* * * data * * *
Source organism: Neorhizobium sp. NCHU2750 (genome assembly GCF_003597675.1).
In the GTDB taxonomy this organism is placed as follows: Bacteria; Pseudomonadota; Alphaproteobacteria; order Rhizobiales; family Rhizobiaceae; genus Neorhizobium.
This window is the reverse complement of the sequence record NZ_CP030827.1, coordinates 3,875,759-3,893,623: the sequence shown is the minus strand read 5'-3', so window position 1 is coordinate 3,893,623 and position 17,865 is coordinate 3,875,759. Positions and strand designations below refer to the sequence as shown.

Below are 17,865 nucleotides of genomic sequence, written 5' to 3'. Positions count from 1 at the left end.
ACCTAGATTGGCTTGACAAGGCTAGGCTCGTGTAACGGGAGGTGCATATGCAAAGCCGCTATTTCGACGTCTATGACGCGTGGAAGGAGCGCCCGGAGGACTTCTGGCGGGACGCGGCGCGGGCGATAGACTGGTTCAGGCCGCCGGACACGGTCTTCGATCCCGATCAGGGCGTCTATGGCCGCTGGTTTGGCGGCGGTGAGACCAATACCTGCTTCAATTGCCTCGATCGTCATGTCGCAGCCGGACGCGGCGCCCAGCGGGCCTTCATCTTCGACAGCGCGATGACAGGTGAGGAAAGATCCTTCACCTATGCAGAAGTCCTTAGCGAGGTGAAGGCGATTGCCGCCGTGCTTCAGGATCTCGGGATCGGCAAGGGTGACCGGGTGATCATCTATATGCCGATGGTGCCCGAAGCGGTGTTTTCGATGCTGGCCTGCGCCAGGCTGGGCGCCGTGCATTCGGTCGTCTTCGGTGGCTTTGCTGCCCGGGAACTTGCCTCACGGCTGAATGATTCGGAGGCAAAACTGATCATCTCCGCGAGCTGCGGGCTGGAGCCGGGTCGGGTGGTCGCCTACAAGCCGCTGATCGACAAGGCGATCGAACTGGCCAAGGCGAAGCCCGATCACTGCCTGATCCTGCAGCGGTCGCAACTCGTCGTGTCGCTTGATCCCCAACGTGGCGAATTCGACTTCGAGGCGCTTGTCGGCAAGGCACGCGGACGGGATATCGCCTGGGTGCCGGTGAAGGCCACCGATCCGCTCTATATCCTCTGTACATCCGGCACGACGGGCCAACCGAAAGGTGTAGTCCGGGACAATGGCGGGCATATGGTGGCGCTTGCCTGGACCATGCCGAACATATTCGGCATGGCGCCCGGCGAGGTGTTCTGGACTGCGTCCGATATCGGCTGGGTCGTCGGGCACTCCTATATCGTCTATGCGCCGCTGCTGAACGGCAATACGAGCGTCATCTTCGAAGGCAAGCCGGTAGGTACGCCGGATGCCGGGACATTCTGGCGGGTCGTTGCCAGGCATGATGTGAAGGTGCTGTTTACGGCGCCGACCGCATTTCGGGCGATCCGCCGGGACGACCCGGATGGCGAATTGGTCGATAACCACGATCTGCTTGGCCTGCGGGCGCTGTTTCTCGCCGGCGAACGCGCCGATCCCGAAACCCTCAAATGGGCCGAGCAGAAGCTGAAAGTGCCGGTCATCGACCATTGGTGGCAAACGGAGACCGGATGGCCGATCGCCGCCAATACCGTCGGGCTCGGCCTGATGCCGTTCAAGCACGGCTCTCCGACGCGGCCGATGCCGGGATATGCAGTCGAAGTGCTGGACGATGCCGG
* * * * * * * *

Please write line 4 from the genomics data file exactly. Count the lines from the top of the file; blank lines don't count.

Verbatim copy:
Below are 17,865 nucleotides of genomic sequence, written 5' to 3'. Positions count from 1 at the left end.